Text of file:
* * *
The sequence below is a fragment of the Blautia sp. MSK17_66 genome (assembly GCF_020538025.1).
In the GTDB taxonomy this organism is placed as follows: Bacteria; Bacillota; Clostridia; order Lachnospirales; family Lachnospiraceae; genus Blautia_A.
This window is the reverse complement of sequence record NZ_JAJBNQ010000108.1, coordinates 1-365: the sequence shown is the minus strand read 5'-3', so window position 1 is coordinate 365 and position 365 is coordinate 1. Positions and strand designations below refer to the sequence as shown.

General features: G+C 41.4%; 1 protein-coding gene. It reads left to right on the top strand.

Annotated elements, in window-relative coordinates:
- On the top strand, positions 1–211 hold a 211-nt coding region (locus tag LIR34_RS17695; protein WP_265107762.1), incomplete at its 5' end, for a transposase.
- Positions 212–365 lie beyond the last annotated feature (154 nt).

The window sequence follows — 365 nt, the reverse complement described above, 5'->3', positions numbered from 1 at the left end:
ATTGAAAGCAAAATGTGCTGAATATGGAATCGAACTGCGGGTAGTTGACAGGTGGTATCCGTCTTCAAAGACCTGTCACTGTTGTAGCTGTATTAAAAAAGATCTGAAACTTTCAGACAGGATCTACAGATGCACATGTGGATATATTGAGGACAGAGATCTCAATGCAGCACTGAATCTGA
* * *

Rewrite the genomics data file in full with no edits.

The sequence below is a fragment of the Blautia sp. MSK17_66 genome (assembly GCF_020538025.1).
In the GTDB taxonomy this organism is placed as follows: Bacteria; Bacillota; Clostridia; order Lachnospirales; family Lachnospiraceae; genus Blautia_A.
This window is the reverse complement of sequence record NZ_JAJBNQ010000108.1, coordinates 1-365: the sequence shown is the minus strand read 5'-3', so window position 1 is coordinate 365 and position 365 is coordinate 1. Positions and strand designations below refer to the sequence as shown.

General features: G+C 41.4%; 1 protein-coding gene. It reads left to right on the top strand.

Annotated elements, in window-relative coordinates:
- On the top strand, positions 1–211 hold a 211-nt coding region (locus tag LIR34_RS17695; protein WP_265107762.1), incomplete at its 5' end, for a transposase.
- Positions 212–365 lie beyond the last annotated feature (154 nt).

The window sequence follows — 365 nt, the reverse complement described above, 5'->3', positions numbered from 1 at the left end:
ATTGAAAGCAAAATGTGCTGAATATGGAATCGAACTGCGGGTAGTTGACAGGTGGTATCCGTCTTCAAAGACCTGTCACTGTTGTAGCTGTATTAAAAAAGATCTGAAACTTTCAGACAGGATCTACAGATGCACATGTGGATATATTGAGGACAGAGATCTCAATGCAGCACTGAATCTGA